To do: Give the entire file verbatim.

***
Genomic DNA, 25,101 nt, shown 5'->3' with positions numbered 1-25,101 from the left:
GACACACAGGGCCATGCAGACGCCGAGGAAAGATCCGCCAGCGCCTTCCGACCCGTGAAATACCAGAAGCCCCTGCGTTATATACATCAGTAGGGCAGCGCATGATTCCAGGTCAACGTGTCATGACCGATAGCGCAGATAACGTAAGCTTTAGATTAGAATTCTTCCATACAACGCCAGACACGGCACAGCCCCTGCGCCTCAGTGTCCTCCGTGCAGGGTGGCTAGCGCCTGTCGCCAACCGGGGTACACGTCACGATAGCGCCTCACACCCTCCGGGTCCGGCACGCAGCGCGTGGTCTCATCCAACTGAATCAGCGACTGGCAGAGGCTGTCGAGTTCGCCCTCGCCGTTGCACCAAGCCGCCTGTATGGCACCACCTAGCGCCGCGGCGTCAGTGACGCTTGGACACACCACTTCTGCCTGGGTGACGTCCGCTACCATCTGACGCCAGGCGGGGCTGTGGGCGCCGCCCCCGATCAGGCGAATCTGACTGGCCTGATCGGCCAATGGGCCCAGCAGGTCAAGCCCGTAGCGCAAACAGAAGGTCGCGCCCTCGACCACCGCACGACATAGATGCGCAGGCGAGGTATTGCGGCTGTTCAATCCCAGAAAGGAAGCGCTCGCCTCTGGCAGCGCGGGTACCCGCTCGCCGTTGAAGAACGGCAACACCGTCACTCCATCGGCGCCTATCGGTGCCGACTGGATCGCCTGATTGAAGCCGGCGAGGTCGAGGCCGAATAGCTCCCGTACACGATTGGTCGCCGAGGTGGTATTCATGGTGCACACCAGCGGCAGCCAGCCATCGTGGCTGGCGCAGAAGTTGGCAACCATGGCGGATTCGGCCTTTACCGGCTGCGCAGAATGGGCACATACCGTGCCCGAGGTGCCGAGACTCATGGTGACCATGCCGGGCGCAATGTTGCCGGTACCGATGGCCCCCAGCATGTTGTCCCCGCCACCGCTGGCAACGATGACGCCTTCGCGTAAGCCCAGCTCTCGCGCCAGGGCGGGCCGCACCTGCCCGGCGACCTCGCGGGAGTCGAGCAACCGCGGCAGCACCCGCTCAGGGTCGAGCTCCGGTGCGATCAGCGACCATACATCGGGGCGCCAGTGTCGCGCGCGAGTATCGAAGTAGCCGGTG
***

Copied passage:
Genomic DNA, 25,101 nt, shown 5'->3' with positions numbered 1-25,101 from the left:
GACACACAGGGCCATGCAGACGCCGAGGAAAGATCCGCCAGCGCCTTCCGACCCGTGAAATACCAGAAGCCCCTGCGTTATATACATCAGTAGGGCAGCGCATGATTCCAGGTCAACGTGTCATGACCGATAGCGCAGATAACGTAAGCTTTAGATTAGAATTCTTCCATACAACGCCAGACACGGCACAGCCCCTGCGCCTCAGTGTCCTCCGTGCAGGGTGGCTAGCGCCTGTCGCCAACCGGGGTACACGTCACGATAGCGCCTCACACCCTCCGGGTCCGGCACGCAGCGCGTGGTCTCATCCAACTGAATCAGCGACTGGCAGAGGCTGTCGAGTTCGCCCTCGCCGTTGCACCAAGCCGCCTGTATGGCACCACCTAGCGCCGCGGCGTCAGTGACGCTTGGACACACCACTTCTGCCTGGGTGACGTCCGCTACCATCTGACGCCAGGCGGGGCTGTGGGCGCCGCCCCCGATCAGGCGAATCTGACTGGCCTGATCGGCCAATGGGCCCAGCAGGTCAAGCCCGTAGCGCAAACAGAAGGTCGCGCCCTCGACCACCGCACGACATAGATGCGCAGGCGAGGTATTGCGGCTGTTCAATCCCAGAAAGGAAGCGCTCGCCTCTGGCAGCGCGGGTACCCGCTCGCCGTTGAAGAACGGCAACACCGTCACTCCATCGGCGCCTATCGGTGCCGACTGGATCGCCTGATTGAAGCCGGCGAGGTCGAGGCCGAATAGCTCCCGTACACGATTGGTCGCCGAGGTGGTATTCATGGTGCACACCAGCGGCAGCCAGCCATCGTGGCTGGCGCAGAAGTTGGCAACCATGGCGGATTCGGCCTTTACCGGCTGCGCAGAATGGGCACATACCGTGCCCGAGGTGCCGAGACTCATGGTGACCATGCCGGGCGCAATGTTGCCGGTACCGATGGCCCCCAGCATGTTGTCCCCGCCACCGCTGGCAACGATGACGCCTTCGCGTAAGCCCAGCTCTCGCGCCAGGGCGGGCCGCACCTGCCCGGCGACCTCGCGGGAGTCGAGCAACCGCGGCAGCACCCGCTCAGGGTCGAGCTCCGGTGCGATCAGCGACCATACATCGGGGCGCCAGTGTCGCGCGCGAGTATCGAAGTAGCCGGTG